Companies that used a buzzy strategy for going public throughout the pandemic have had a dismal track record for investors.
Out of 199 companies that used a so-called SPAC to go public in 2021, only 11% now trade above their offering price, meaning that investors who have held on to the stocks have been left with huge losses, according to a recent report from Renaissance Capital. On average, SPAC shares have lost 43%.
A SPAC, or special purpose acquisition company, is a “blank-check” company that is created for the sole purpose of merging with one or more businesses. SPACs typically raise cash from institutional investors, go public, and then merge with an existing business.
Wall Street fell in love with SPACs during the pandemic owing to the speed of the procedure and the lack of disclosure requirements that are typical of the more rigorous initial public offering (IPO) process. Some 400 companies added their tickers to U.S. stock exchanges in 2021 alone, and roughly half of those were SPACs.
The problem is that SPACs have underperformed, leaving retail investors holding the bag. Top SPACs like Virgin Galactic Holdings and DraftKings have dropped 84% and 78%, respectively, from their 2021 highs.
Investment banks, on the other hand, made millions at every point in the SPAC process, taking in fees for providing advice on mergers, helping SPACs sell shares to the public, and for securing additional investors for SPAC companies.
Michael Klausner, a professor of business and law at Stanford University who authored the paper “A Sober Look at SPACs,” says the investment vehicles actually end up costing companies more than traditional IPOs and often hurt retail investors.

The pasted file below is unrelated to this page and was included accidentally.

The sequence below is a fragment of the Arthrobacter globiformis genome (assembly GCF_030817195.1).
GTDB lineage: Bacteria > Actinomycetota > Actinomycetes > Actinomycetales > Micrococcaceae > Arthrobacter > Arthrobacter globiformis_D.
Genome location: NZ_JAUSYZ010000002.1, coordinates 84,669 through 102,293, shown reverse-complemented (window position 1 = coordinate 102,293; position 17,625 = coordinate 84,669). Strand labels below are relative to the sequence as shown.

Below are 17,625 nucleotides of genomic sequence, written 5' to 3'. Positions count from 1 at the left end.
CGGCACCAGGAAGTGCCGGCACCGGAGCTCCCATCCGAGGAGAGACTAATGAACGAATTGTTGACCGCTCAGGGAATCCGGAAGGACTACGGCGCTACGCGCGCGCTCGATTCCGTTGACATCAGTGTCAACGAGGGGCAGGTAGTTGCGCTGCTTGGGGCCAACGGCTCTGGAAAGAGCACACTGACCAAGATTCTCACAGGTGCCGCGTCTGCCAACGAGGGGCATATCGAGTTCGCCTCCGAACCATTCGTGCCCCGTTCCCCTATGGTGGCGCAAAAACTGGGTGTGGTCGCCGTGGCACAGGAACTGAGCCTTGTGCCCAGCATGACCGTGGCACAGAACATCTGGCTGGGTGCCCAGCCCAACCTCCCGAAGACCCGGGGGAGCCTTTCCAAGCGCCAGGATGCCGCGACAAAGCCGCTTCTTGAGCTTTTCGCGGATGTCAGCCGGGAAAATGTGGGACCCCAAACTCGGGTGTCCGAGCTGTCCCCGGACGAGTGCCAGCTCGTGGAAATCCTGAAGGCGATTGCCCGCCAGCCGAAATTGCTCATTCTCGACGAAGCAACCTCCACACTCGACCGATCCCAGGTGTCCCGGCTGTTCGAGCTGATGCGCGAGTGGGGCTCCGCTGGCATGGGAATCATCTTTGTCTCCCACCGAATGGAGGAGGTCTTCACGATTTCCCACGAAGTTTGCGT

“SPACs are a pile of money that the banks can’t resist,” Klausner told Bloomberg last year. Excessive fees mean SPACs are “a really good deal for the banks,” but “a really bad deal for the shareholders.”
In a recent lawsuit against a leading SPAC sponsor Michael Klein, plaintiffs argued that the structure of these blank-check firms was “conflict-laden and practically invites fiduciary misconduct,” the Financial Times reported.
That’s a reality that the Securities and Exchange Commission has known for some time. SEC Chair Gary Gensler questioned the role of SPACs on multiple occasions over the past few years, even warning investors not to put money into them simply because a celebrity has been tied to a SPAC deal.
And former Chair Allison Herren Lee said in March of 2021 that the SEC has had evidence that SPACs’ “performance for most investors doesn’t match the hype” since 2020.
But it took until March 30 of this year for the agency to release a new set of sweeping SPAC regulations. The regulations will “ensure that investors in these vehicles get protections similar to those when investing in traditional initial public offerings,” Gensler said in a statement.
Never miss a story: Follow your favorite topics and authors to get a personalized email with the journalism that matters most to you.